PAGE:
For Saracens, it’s been a now rather traditional stuttering start. The first 40 minutes of the season was quite remarkable but it was a half of rugby to which Northampton contributed as much to their own demise as anything Saracens did exceptionally well. The first 40 minutes at The Rec in round 2 was a total antithesis to that first 40. We shouldn’t be surprised by what we’ve seen; in recent years Saracens have rather eschewed ‘pre-season’, seemingly working on the theory (developed a few years ago by Wasps) that the first few weeks of the league season from part of pre-season, particularly for those teams anticipating a lengthy European campaign and aiming for a game at Twickenham in the final week of May. Accuracy and intensity will be much improved when the European games come round rather than that witnessed at Bath.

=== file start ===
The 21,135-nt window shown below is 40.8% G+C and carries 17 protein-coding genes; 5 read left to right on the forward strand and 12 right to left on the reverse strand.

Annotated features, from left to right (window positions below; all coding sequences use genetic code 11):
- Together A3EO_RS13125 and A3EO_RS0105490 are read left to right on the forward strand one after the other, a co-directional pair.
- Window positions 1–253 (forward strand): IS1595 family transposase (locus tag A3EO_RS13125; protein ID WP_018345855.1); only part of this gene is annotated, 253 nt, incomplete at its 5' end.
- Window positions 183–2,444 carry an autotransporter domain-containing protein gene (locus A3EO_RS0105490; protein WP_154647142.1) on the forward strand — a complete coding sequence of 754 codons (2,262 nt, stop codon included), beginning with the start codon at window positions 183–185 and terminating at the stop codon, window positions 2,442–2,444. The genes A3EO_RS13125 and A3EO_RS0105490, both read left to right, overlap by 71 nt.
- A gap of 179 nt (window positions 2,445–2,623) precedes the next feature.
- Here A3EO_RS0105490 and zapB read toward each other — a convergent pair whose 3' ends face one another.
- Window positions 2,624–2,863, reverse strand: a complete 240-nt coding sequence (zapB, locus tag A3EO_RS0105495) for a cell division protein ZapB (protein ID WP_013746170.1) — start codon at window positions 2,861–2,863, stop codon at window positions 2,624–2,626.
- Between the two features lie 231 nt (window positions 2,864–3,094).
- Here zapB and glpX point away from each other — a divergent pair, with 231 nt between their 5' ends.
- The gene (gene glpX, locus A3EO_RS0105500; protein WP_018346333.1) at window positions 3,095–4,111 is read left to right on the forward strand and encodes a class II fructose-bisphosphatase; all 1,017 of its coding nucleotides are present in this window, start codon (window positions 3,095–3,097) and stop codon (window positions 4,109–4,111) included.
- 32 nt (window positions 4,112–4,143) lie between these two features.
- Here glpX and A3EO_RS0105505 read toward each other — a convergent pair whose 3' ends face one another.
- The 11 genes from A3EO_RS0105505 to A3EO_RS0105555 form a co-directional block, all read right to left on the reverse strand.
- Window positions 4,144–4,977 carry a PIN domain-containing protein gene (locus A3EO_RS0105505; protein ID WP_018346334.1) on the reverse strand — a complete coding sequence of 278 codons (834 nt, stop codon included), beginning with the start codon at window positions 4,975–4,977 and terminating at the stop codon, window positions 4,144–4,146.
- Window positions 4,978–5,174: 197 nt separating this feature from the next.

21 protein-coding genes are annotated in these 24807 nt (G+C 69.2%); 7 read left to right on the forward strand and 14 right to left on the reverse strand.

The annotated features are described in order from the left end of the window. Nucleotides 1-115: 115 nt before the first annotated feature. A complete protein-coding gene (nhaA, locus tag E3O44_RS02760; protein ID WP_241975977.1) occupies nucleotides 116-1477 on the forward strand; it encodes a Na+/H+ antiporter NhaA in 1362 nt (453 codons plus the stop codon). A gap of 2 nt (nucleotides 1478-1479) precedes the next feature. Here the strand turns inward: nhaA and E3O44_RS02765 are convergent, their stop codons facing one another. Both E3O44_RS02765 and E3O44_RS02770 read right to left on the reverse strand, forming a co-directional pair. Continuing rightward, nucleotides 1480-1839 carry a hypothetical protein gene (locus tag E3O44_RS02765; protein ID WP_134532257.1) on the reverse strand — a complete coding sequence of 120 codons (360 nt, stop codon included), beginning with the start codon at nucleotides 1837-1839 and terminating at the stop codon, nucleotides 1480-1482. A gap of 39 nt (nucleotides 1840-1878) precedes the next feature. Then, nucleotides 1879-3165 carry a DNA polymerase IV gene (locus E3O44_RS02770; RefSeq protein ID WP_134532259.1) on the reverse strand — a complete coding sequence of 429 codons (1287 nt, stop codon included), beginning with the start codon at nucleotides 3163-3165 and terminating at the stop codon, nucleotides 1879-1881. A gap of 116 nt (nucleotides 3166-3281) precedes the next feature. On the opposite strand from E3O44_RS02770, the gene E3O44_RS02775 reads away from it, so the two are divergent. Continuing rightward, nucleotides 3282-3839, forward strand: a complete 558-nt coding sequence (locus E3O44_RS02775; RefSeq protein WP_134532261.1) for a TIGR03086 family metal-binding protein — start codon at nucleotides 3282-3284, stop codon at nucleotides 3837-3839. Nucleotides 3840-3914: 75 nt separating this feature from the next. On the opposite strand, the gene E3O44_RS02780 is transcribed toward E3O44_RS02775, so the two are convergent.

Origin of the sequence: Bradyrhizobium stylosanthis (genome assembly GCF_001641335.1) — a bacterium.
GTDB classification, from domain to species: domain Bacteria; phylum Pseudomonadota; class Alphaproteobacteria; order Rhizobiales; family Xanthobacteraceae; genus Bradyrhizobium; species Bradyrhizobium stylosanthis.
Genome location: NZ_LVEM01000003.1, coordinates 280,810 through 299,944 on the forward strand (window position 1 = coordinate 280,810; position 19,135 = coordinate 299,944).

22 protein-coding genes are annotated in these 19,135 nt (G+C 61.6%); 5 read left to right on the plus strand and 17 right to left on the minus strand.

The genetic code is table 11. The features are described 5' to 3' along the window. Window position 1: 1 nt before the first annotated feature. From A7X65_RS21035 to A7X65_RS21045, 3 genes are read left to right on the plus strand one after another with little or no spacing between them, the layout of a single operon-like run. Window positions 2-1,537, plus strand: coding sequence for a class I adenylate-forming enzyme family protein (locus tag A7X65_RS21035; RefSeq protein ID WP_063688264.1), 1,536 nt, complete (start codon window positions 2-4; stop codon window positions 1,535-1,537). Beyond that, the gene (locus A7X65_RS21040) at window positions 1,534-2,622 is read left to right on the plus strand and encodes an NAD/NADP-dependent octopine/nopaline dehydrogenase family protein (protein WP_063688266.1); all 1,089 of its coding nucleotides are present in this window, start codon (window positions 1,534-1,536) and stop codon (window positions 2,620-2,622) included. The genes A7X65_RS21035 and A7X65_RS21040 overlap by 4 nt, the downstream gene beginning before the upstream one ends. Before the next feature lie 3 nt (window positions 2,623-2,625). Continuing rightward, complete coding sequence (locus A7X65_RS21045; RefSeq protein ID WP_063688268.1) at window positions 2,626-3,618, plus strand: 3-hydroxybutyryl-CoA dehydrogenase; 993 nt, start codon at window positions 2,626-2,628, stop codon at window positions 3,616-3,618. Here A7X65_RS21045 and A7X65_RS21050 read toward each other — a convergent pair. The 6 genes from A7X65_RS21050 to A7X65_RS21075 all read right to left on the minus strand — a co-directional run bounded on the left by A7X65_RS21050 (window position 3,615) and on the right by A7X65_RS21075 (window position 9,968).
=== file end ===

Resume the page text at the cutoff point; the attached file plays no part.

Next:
Saracens are also trying to manage re-integrating several British & Irish Lions players plus a returning Billy Vunipola. It will be interesting to see who Mark McCall decides to ‘unleash’ in Philadelphia. It’s possible we may see Mako Vunipola start for the first time this season, perhaps alongside France International Christopher Tolofua. Itoje must surely be due a rest (given that he wasn’t due to play in round 1), so we may see Nick Isiekwe partner Dom Day in the second row with Michael Rhodes, Jackson Wray and, if rumours are to be believed, Billy Vunipola in the backrow.